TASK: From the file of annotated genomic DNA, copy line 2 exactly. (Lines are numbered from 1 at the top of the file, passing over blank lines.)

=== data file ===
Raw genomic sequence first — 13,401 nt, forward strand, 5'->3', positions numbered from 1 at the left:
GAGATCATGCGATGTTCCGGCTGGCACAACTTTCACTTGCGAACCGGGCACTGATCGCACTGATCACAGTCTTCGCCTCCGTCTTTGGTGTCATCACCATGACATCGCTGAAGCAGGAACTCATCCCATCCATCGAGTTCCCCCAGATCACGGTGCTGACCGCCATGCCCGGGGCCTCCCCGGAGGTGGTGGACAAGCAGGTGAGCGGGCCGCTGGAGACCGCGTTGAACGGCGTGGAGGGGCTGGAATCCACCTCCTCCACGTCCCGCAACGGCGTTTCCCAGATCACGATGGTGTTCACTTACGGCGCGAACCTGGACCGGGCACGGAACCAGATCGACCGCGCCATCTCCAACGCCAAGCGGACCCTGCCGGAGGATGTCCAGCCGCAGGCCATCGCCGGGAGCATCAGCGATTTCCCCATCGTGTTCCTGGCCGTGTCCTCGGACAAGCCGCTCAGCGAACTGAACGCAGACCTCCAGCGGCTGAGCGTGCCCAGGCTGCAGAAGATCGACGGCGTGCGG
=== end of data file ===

GAGATCATGCGATGTTCCGGCTGGCACAACTTTCACTTGCGAACCGGGCACTGATCGCACTGATCACAGTCTTCGCCTCCGTCTTTGGTGTCATCACCATGACATCGCTGAAGCAGGAACTCATCCCATCCATCGAGTTCCCCCAGATCACGGTGCTGACCGCCATGCCCGGGGCCTCCCCGGAGGTGGTGGACAAGCAGGTGAGCGGGCCGCTGGAGACCGCGTTGAACGGCGTGGAGGGGCTGGAATCCACCTCCTCCACGTCCCGCAACGGCGTTTCCCAGATCACGATGGTGTTCACTTACGGCGCGAACCTGGACCGGGCACGGAACCAGATCGACCGCGCCATCTCCAACGCCAAGCGGACCCTGCCGGAGGATGTCCAGCCGCAGGCCATCGCCGGGAGCATCAGCGATTTCCCCATCGTGTTCCTGGCCGTGTCCTCGGACAAGCCGCTCAGCGAACTGAACGCAGACCTCCAGCGGCTGAGCGTGCCCAGGCTGCAGAAGATCGACGGCGTGCGG